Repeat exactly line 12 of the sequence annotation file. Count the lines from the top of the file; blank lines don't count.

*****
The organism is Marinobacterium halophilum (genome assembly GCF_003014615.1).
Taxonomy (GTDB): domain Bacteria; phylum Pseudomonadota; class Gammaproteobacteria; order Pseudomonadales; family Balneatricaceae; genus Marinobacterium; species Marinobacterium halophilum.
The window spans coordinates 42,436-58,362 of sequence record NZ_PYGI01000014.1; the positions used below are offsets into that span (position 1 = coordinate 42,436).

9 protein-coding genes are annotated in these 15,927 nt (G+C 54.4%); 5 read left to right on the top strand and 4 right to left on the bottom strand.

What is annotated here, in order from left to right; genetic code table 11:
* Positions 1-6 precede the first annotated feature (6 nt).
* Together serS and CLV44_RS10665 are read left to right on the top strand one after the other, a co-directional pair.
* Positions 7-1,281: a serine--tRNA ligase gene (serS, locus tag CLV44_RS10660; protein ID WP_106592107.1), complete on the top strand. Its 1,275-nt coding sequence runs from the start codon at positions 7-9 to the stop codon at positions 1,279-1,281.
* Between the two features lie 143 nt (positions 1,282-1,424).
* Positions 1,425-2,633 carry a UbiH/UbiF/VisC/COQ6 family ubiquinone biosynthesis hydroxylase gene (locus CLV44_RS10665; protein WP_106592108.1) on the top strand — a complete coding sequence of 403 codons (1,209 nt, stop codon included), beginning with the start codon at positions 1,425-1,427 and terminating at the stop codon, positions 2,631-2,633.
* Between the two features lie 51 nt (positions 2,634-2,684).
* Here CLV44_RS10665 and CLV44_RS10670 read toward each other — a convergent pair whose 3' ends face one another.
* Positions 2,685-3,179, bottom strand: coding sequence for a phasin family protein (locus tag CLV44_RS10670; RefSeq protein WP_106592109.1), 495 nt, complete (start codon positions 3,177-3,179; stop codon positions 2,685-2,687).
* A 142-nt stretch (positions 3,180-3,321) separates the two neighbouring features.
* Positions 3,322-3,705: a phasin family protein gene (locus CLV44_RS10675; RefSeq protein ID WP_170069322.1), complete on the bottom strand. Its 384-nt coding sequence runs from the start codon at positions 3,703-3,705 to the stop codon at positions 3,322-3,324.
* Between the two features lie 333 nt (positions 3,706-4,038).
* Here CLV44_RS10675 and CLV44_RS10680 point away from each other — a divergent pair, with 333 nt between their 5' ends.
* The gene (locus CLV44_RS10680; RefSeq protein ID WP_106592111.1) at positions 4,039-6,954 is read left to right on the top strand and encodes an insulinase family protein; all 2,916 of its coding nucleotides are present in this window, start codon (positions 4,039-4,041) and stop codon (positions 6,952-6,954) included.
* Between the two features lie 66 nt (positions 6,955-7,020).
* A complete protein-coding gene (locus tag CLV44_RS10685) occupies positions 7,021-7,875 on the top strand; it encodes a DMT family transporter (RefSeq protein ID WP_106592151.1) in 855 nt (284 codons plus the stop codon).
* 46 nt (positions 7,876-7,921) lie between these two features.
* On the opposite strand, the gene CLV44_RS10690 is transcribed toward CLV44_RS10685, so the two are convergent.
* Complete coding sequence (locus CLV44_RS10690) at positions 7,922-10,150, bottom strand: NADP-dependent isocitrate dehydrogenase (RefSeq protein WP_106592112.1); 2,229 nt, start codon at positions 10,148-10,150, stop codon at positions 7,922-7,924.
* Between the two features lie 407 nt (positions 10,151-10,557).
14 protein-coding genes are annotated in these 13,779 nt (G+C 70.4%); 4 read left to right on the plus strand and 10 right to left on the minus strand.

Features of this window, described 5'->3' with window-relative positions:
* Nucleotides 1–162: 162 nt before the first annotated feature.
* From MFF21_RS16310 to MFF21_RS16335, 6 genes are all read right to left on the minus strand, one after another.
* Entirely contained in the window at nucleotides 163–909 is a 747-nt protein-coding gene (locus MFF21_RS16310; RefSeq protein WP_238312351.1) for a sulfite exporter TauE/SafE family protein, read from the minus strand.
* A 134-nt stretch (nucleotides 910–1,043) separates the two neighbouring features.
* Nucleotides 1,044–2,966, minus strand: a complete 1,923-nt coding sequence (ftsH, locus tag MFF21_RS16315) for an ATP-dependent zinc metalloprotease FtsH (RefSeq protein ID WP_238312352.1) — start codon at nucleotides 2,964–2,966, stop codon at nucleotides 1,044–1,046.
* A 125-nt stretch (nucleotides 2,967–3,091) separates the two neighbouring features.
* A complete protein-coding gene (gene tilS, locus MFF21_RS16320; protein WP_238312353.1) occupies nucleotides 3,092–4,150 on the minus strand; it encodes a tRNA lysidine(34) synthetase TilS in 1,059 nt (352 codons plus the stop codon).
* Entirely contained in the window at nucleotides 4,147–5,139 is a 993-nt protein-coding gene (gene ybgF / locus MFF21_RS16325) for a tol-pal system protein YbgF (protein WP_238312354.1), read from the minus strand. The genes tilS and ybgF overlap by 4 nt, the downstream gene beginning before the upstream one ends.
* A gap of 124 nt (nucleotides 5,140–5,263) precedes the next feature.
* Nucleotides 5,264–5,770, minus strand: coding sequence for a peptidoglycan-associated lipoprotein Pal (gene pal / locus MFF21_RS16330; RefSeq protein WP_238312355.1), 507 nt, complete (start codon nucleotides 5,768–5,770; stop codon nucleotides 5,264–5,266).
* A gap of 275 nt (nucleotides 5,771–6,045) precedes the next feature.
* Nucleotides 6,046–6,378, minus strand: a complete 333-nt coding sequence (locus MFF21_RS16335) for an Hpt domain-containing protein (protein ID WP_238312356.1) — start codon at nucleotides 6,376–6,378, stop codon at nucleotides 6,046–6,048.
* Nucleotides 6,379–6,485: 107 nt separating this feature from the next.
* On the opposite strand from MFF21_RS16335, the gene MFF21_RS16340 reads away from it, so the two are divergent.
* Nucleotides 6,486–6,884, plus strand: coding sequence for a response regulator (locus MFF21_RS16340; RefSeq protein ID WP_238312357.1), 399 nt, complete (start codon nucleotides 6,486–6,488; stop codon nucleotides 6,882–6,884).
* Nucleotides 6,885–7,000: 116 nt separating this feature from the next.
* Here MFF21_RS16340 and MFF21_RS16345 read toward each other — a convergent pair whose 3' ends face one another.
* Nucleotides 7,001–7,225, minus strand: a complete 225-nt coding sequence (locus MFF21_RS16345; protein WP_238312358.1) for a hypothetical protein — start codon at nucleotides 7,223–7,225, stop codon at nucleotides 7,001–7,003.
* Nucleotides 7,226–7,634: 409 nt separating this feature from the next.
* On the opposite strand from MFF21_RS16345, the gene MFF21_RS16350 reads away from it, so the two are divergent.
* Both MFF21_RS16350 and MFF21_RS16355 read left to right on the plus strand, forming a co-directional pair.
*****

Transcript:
* Here CLV44_RS10665 and CLV44_RS10670 read toward each other — a convergent pair whose 3' ends face one another.